The NFL has finalized its pregame football inspection and custody procedures in the wake of Deflategate, an NFL officiating source confirmed Sunday to the Globe.
Among the new procedures, the NFL will introduce random football pressure-checking at halftime and after the game, will record pregame PSI data, and use league personnel to guard footballs until closer to kickoff.
The NFL informed its officials of the new rules over the weekend, to be implemented this fall after the Patriots were accused of intentionally deflating their footballs below legal limits in their AFC Championship game victory over the Colts last January.
Former head of officiating Mike Pereira, who first reported the news for Fox Sports, called the new rules an “overreaction” by the NFL. But the league felt it had to take steps to better secure the footballs after the Colts and Ravens complained last January about the Patriots allegedly deflating footballs.
The Patriots have staunchly maintained their innocence over the last six months, claiming that weather conditions naturally deflated their footballs.
“Now the league will have a record of how balls react to the cold,” the officiating source said. “This data could show the Patriot balls reacted normally.”
An NFL spokesman did not return a message seeking comment.
Teams will still be able to provide their own footballs, but several safeguards have been put in place.
Among the new procedures:
■ The “kicking ball coordinator” at each game, who previously only handled the six “k balls,” will now take custody of all footballs once they have been approved by the officials, and maintain control of the footballs until 10 minutes before kickoff. The coordinator, a member of the officiating crew, and a security representative will bring the 24 approved game footballs (12 for each team) to the on-field replay station, at which point the footballs will be distributed to each team, in the presence of the league security personnel. The 24 backup footballs (12 for each team) will remain secured in the officials’ locker room.
■ The NFL will designate random games in which to test the football PSI at halftime and after the game. The kicking ball coordinator will collect the footballs from both teams at halftime, will be escorted to the locker room by the league’s security personnel, will measure and record the PSI of all 24 footballs, and then remove the footballs from play. The 24 backup footballs will then be used in the second half.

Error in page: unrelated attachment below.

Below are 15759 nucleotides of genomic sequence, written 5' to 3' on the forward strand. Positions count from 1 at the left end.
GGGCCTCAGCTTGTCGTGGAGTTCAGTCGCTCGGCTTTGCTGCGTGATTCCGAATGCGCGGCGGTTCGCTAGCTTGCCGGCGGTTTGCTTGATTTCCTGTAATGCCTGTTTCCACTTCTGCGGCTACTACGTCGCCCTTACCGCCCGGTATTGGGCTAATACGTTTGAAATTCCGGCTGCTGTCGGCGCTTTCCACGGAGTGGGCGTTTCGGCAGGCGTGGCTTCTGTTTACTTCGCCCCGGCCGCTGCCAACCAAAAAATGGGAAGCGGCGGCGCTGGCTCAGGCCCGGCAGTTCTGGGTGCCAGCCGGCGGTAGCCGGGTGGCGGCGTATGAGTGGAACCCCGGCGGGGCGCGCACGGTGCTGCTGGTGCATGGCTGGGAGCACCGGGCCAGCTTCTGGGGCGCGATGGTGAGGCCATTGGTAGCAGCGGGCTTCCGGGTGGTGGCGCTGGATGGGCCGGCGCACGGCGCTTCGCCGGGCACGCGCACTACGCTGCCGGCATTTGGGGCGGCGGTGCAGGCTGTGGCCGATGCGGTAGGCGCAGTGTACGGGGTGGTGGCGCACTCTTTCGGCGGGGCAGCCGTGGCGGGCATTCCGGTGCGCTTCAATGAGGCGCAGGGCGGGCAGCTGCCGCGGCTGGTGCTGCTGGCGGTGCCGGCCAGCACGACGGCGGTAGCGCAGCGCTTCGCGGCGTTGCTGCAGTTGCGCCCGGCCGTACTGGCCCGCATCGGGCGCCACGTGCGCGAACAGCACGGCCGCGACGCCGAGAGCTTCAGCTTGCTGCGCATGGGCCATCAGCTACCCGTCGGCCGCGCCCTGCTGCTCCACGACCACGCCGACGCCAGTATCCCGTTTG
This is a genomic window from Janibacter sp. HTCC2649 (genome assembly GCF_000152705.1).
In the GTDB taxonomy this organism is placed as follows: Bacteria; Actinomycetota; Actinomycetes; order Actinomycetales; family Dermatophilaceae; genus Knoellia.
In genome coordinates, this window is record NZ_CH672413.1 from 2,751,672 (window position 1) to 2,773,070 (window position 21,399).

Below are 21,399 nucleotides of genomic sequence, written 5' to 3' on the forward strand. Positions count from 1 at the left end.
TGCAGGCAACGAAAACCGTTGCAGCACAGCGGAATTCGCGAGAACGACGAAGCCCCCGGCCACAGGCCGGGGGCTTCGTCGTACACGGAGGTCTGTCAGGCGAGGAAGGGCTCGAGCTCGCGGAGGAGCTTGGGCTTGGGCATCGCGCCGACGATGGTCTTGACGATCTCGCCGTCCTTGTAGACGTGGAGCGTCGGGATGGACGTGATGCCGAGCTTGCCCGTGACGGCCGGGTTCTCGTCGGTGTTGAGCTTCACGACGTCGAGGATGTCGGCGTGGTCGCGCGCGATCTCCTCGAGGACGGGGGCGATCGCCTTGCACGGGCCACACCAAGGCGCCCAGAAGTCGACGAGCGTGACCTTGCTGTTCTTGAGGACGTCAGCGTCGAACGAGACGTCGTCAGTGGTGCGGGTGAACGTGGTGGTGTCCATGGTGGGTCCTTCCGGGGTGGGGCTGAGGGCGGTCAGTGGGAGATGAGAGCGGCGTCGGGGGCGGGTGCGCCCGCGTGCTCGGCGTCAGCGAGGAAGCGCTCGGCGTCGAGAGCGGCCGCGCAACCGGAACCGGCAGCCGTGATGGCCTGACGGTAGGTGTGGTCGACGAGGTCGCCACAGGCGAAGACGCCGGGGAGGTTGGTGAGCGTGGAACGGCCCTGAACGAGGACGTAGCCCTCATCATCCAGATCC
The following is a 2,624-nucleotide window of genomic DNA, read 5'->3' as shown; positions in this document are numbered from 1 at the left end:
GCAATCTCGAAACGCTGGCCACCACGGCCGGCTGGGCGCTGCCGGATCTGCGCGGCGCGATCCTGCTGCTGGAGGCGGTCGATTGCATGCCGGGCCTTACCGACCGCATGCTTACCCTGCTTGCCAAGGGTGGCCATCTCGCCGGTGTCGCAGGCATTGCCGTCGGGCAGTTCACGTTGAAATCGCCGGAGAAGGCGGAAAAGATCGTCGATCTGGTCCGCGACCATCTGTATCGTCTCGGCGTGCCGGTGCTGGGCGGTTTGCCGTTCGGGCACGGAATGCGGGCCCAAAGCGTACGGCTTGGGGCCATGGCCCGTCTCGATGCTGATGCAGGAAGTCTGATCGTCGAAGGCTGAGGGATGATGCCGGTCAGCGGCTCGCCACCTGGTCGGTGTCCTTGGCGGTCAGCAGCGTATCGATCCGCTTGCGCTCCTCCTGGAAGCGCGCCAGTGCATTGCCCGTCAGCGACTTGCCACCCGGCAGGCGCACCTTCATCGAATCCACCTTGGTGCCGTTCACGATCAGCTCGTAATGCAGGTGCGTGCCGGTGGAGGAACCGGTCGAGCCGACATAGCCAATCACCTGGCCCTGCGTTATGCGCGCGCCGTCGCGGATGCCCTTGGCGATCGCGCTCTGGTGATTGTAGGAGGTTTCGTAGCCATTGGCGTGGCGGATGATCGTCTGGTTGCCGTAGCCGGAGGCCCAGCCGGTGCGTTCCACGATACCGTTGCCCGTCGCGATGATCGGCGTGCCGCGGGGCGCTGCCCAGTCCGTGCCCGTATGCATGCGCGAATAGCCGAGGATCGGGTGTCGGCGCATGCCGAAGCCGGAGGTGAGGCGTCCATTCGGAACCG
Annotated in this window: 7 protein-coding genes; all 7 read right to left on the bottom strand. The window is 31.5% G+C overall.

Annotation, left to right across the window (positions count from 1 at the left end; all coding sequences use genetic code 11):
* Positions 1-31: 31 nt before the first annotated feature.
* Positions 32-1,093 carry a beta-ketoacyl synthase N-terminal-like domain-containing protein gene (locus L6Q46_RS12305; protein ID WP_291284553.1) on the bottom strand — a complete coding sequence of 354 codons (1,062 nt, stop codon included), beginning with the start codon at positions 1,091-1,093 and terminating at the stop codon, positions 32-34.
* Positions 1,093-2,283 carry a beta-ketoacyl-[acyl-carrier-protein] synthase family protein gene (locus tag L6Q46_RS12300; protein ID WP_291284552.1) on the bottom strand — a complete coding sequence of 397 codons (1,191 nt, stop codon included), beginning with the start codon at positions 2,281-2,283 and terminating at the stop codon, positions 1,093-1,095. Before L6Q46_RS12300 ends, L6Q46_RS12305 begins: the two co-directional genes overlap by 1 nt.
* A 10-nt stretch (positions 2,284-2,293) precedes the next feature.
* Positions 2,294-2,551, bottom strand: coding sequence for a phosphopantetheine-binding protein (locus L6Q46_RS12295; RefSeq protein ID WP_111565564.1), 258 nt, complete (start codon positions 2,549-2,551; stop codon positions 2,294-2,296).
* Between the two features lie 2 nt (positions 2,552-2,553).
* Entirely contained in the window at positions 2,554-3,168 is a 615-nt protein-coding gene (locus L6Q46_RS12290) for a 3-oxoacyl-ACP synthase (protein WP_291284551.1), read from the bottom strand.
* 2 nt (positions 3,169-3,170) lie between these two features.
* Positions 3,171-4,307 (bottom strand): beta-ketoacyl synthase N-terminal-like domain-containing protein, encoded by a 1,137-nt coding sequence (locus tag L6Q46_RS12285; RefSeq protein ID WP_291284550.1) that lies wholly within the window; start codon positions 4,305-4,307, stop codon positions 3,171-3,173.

■ At the end of each randomly selected game, the kicking ball coordinator will again inspect all game balls from each team and record the results. All recorded information will be reported back to the league office.
■ Before the game, the referee will designate two members of the officiating crew to inspect the balls pregame. The officials will number the balls 1-12, and record all PSI data. Previously, the balls were not numbered, the data was not recorded, and only one member of the officiating crew inspected the footballs.
■ The footballs still need to measure between 12.5 and 13.5 PSI. If a ball comes in above or below those numbers, it will be adjusted to 13.0 PSI.
The NFL found two Patriots locker room attendees guilty of a deflation scheme, and implemented historic penalties against the Patriots — a $1 million fine and the loss of first- and fourth-round draft picks for the team, and a four-game suspension for quarterback Tom Brady for being “generally aware” of the alleged scheme.
Brady appealed his suspension to NFL commissioner Roger Goodell last month, and is still awaiting resolution almost five weeks later. The NFL Players Association has threatened to file a lawsuit against the NFL if Brady’s suspension is not eliminated. The Patriots have agreed not to fight their penalties.
The two Patriots’ locker room employees — assistant equipment manager John Jastremski and part-time game-day employee Jim McNally — remain suspended by the Patriots.